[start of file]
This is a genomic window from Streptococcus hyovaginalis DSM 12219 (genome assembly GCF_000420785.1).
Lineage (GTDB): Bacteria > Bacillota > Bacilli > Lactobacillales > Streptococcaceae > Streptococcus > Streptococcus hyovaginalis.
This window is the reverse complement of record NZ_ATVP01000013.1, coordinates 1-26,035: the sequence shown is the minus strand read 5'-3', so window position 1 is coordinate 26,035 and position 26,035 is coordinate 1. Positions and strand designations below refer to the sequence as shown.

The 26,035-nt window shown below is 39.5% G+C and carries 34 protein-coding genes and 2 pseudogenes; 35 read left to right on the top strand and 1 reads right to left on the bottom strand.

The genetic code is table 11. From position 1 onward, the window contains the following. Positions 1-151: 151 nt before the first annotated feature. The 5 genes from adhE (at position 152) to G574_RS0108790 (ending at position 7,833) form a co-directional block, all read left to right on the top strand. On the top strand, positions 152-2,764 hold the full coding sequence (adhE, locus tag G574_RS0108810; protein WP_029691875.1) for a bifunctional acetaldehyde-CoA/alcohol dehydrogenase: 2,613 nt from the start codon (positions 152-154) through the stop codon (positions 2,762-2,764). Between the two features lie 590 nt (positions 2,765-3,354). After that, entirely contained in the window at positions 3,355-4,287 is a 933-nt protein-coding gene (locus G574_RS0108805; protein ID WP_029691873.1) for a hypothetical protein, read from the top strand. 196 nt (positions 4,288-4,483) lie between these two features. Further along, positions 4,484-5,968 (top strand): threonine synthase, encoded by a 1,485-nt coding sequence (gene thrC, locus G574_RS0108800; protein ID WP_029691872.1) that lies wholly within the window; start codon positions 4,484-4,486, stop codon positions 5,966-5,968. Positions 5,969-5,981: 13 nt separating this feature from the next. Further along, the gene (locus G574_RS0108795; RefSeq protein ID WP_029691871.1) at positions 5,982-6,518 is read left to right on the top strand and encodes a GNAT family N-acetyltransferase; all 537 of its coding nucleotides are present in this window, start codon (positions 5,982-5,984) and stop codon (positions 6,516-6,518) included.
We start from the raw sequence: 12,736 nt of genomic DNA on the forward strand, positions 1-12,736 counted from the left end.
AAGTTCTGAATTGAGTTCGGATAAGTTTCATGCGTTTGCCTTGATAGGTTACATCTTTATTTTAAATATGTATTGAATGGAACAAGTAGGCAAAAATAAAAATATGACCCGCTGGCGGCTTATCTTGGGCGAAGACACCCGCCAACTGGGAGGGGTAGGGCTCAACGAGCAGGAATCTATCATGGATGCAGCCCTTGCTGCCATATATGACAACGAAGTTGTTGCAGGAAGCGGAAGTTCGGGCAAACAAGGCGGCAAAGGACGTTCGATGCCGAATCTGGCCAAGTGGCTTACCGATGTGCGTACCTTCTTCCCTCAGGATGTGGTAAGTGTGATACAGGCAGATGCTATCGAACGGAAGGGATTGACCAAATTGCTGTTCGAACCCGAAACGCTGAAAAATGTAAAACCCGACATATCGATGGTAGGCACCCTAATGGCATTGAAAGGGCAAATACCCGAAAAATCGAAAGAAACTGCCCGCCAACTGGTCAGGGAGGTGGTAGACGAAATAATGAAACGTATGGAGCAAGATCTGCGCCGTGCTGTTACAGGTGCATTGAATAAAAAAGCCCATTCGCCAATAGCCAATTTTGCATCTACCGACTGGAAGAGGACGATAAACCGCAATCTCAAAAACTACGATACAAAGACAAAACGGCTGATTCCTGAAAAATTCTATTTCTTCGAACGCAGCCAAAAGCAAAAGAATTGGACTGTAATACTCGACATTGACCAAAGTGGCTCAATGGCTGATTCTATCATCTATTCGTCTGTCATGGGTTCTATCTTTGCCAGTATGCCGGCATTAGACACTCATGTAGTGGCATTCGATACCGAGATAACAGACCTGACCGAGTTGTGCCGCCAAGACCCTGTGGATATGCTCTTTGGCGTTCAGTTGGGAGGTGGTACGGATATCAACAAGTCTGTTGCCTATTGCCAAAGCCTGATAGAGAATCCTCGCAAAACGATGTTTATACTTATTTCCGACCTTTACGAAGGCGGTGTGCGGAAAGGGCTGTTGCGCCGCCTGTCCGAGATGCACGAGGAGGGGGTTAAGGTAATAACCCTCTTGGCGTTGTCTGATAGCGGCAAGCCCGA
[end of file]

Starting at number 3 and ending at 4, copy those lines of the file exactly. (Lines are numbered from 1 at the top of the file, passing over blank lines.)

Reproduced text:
This window is the reverse complement of record NZ_ATVP01000013.1, coordinates 1-26,035: the sequence shown is the minus strand read 5'-3', so window position 1 is coordinate 26,035 and position 26,035 is coordinate 1. Positions and strand designations below refer to the sequence as shown.

The 26,035-nt window shown below is 39.5% G+C and carries 34 protein-coding genes and 2 pseudogenes; 35 read left to right on the top strand and 1 reads right to left on the bottom strand.